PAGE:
One Size Does Not Fit All: What It Means to Serve All Learners
The evolution of a teacher candidate into a professional educator does not occur overnight. Rather, it is a slow, steady, empowering journey that unfolds over several years, with teacher candidates receiving support and encouragement from mentor teachers and university faculty alike. Through it all, teacher candidates learn just as many lessons as they teach, ideally with one overarching principle repeatedly impressed upon them: that they must serve all learners.
This is no small task, as today’s educators enter increasingly diverse schools. This diversity creates wonderful learning opportunities for all, but it also presents its fair share of challenges. Teachers will encounter students with disabilities. They will encounter students who are gifted and talented. They will encounter students from low-income families. They will encounter students from various racial, ethnic, and socioeconomic backgrounds, as well as students who do not speak English as a first language.
As a result of these and other differentiating factors, teachers cannot approach their profession with a one-size-fits-all mentality. They must get to know their students as much as possible, recognize individual differences among them, and determine how each student learns best. And then they must adjust accordingly. A lesson plan that works for one classroom may not work for another. Similarly, a lesson plan that works for one student may not work for another. Without this knowledge, teachers – especially new teachers – will struggle.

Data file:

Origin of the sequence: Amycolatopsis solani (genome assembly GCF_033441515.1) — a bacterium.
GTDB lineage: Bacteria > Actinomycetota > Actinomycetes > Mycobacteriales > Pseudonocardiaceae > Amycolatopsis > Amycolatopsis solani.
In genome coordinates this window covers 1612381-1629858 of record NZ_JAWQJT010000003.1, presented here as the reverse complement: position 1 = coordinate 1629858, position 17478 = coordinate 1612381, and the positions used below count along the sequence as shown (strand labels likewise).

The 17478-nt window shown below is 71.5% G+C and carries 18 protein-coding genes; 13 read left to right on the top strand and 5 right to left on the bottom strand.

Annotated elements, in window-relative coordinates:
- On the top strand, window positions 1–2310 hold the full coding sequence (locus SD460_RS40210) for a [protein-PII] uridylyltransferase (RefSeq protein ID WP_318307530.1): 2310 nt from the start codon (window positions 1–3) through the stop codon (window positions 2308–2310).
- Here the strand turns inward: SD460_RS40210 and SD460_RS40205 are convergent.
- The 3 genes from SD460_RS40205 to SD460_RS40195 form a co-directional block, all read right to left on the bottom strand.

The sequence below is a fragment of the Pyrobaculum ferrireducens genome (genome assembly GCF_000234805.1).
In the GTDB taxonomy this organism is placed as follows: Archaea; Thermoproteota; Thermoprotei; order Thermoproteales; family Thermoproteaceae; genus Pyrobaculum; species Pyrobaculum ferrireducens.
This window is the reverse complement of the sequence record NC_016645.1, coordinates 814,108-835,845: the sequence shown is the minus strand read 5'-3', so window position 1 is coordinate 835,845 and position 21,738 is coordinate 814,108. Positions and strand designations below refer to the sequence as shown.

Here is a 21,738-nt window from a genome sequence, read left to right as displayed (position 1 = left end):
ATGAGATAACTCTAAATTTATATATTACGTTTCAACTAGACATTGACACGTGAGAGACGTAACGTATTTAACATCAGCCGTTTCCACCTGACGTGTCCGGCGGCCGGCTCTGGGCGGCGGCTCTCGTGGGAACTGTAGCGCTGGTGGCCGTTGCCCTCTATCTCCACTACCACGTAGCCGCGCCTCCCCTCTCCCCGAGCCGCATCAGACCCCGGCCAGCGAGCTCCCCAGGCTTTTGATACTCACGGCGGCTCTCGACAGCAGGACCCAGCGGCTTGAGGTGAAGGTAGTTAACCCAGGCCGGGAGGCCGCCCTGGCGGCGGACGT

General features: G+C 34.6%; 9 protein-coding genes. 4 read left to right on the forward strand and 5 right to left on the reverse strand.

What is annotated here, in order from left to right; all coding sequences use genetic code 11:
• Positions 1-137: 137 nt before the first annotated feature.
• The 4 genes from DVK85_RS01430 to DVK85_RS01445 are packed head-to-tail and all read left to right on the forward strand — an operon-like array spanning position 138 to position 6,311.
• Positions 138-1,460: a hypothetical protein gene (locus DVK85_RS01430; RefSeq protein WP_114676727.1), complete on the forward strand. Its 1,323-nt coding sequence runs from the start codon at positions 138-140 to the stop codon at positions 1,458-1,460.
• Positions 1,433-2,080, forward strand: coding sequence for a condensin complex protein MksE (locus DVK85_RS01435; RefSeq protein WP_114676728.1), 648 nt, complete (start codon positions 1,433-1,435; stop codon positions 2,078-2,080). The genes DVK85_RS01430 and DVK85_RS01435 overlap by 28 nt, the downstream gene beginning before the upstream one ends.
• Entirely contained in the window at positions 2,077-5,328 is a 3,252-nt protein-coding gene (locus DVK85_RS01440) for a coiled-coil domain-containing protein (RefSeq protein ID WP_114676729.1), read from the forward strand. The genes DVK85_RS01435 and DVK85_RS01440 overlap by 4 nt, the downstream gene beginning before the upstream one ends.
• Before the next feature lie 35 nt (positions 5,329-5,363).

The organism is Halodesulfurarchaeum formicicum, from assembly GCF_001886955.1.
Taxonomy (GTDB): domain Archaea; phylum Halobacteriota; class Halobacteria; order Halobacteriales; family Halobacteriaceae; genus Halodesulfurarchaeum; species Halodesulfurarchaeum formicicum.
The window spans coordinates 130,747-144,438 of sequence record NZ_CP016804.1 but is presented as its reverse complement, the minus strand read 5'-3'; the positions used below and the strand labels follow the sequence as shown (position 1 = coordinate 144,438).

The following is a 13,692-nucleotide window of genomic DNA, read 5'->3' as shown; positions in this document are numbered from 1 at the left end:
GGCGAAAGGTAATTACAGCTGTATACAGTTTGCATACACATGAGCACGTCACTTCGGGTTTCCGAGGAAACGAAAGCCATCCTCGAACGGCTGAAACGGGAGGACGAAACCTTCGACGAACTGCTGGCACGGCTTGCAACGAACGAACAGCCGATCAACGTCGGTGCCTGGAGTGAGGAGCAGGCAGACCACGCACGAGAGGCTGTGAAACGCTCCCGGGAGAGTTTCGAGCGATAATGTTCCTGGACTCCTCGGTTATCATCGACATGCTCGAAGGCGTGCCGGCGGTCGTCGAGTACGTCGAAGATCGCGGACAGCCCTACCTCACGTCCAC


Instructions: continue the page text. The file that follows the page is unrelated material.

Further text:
That is why AACTE’s member colleges and schools of education must impart this knowledge, and we must be intentional about it. We cannot assume that teacher candidates are aware of this need for flexibility, nor can we expect it to resonate after one course or one quarter or semester. Instead, schools of education must infuse these concepts throughout curricular and cocurricular experiences and course content.
At my college, Ohio University’s Patton College of Education, we ensure that all teacher candidates have clinical experiences in both rural and urban settings. This dichotomy is crucial for teacher-candidate development. Ohio University is located in Athens, Ohio, in the foothills of Appalachia. The knowledge, skills, and dispositions nurtured in this region differ from those nurtured in suburban and urban communities, and it is important for teacher candidates – and schools of education – to realize that.
I recall the journey one of our teacher candidates took as she struggled in relating to her students. She came from an affluent suburban background vastly different from that of her students, most of whom lived in poverty. The teacher candidate felt sorry for these students for not growing up with the same advantages that she did.
One day, however, that changed. As she was getting to know her students, one of them was stunned when she shared that she had never been squirrel hunting – or deer hunting, fishing, or four-wheeling, for that matter. These activities were staples of this particular student’s life, and he could not believe that someone – especially someone with as much experience and opportunity as she has – had not experienced them.
The student said that he felt sorry for her.